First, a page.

The Third Commandment
“Thou shalt not take the name of the Lord thy God in vain”
Question: Would obeying the Third Commandment help you to heal?
Answer: Yes. In fact, practicing obedience to all the Ten Commandments helps us develop the moral muscle, or fiber, that are the foundation for spiritual growth. Obeying the Third Commandment, in particular, would help us to learn to be honest and sincere in our approach
to expressing God in our life. We don’t want to pretend we’re something, or someone, we’re not. If we did, we could not heal. Mary Baker Eddy gives a wonderful description of the kind of person who is living in obedience to both the Third Commandment and God’s law of Love:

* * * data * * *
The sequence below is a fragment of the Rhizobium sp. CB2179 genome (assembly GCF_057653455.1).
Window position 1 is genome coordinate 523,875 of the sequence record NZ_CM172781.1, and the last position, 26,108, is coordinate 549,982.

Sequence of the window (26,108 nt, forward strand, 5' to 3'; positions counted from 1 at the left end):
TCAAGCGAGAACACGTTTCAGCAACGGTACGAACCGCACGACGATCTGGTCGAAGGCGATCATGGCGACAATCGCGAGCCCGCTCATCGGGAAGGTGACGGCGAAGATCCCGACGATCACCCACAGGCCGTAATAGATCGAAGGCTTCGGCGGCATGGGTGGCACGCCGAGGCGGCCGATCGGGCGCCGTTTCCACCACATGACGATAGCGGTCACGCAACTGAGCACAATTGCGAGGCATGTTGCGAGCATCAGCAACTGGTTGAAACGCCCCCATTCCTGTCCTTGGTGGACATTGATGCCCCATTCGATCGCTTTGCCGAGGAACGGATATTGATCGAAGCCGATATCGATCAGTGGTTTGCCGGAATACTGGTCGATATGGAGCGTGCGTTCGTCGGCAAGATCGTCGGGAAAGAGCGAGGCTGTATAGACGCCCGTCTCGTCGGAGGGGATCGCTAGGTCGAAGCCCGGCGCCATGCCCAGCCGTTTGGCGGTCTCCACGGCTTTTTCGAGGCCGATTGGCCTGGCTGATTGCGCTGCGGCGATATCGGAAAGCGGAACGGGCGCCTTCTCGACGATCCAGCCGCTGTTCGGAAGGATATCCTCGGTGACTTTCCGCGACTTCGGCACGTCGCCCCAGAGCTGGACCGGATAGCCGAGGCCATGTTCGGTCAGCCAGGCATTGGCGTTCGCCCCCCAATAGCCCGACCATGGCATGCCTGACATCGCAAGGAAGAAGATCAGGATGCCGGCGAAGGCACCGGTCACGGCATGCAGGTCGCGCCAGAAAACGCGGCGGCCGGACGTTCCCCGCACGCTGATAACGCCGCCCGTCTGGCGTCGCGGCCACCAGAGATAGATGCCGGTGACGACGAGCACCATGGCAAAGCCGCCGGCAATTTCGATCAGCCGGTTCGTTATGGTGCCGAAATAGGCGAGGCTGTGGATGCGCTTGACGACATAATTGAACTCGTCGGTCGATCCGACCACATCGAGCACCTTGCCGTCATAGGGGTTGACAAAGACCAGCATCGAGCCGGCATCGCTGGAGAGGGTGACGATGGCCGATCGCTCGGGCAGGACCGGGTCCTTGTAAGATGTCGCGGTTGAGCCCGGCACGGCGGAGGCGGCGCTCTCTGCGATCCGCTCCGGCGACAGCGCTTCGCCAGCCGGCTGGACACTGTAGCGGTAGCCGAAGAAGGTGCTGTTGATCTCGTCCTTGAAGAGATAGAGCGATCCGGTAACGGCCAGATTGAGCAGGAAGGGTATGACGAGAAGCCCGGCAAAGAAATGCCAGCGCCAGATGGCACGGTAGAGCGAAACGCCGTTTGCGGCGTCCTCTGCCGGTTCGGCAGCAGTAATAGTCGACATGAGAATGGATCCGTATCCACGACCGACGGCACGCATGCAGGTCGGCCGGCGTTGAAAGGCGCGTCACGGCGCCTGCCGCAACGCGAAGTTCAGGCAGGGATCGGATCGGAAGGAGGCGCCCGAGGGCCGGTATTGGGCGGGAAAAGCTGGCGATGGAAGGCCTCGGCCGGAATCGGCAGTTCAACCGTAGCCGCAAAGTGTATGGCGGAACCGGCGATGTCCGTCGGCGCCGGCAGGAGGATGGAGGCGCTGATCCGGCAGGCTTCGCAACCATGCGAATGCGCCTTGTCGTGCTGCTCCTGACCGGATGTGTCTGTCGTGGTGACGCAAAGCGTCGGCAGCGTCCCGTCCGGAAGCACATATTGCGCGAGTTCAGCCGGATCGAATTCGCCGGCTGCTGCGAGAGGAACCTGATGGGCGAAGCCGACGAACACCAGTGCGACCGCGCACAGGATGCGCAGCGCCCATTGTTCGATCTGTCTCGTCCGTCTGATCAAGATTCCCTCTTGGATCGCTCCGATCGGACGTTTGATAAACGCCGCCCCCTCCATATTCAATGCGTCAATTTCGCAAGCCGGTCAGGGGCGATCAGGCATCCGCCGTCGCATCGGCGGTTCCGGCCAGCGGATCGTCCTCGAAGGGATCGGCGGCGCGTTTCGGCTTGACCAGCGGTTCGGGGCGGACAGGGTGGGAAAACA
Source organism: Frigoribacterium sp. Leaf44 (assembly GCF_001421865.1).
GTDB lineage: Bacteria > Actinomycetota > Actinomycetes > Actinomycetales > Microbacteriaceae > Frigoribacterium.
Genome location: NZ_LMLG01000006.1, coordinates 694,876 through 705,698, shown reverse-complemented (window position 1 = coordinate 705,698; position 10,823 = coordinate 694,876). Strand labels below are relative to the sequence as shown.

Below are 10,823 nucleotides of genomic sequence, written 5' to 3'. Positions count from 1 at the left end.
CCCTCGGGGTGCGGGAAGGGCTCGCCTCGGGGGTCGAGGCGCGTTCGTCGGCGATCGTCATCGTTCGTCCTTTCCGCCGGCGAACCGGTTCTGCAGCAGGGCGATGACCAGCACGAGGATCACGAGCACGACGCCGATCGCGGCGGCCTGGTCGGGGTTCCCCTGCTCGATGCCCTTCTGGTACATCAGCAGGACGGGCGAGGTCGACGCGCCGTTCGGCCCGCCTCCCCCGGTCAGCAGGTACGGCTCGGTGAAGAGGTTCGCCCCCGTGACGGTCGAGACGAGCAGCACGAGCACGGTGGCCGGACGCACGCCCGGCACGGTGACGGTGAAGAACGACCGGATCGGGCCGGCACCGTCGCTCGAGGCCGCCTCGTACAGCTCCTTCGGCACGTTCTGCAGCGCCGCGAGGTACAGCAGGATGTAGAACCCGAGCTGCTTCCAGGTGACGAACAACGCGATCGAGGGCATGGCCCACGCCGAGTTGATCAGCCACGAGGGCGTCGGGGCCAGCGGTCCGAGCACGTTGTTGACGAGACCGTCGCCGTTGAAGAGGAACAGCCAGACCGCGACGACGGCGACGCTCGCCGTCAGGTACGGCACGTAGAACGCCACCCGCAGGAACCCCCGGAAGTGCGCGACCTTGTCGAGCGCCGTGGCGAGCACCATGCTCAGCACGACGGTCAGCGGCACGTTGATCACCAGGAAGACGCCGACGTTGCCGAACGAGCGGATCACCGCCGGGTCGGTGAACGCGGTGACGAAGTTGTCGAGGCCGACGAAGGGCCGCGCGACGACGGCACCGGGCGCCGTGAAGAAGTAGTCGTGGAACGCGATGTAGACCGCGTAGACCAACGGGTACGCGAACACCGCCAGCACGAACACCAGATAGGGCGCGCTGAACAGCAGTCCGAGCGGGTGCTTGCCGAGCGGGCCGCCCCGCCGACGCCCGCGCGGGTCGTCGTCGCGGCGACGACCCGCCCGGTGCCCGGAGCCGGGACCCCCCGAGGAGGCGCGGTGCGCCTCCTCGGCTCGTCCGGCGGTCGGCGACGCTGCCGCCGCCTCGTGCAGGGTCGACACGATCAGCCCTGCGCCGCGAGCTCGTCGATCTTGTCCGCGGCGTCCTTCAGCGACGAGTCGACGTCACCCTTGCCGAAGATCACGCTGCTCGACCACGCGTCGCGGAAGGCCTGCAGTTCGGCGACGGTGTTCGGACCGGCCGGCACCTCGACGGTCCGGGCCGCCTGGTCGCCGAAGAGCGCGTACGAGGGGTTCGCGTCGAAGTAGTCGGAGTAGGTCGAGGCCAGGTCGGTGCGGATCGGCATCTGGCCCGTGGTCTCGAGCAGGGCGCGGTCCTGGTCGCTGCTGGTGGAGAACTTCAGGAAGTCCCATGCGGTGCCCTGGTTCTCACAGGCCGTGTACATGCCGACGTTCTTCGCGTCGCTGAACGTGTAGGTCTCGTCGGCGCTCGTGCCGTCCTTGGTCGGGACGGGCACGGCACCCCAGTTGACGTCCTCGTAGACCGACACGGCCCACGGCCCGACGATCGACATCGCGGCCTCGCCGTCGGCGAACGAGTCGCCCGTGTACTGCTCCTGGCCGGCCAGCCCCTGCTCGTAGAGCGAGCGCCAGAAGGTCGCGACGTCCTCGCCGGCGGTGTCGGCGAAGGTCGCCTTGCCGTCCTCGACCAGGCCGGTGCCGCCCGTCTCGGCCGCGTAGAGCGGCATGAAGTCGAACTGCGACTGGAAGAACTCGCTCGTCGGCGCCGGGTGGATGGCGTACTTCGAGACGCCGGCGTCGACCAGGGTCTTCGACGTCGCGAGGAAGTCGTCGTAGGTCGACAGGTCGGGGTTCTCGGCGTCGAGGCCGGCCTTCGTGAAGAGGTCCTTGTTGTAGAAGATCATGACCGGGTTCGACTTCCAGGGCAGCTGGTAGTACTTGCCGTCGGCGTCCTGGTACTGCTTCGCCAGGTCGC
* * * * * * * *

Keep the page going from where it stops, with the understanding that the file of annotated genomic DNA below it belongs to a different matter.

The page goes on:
“The upright man is guided by a fixed Principle, which destines him to do nothing but what is
honorable, and to abhor whatever is base or unworthy; hence we find him ever the same, — at all times the trusty friend, the affectionate relative, the conscientious man of business, the pious worker, the public-spirited citizen . . . He assumes no borrowed appearance. He seeks no mask to cover him, for he acts no studied part; but he is indeed what he appears to be, — full of truth, candor, and humanity. In all his pursuits, he knows no path but the fair, open, and direct one, and would much rather fail of success than attain it by reproachable means. He never shows us a smiling countenance while he meditates evil against us in his heart. We shall never find one part of his character at variance with another.” (Mis. 147)
Practice: That description of the “upright man” is a lot to live up to. Maybe you can start today by being a trusty friend to someone who needs one.
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(Excerpted from “First Lessons in Christian Science, Volume One: The Ten Commandments”
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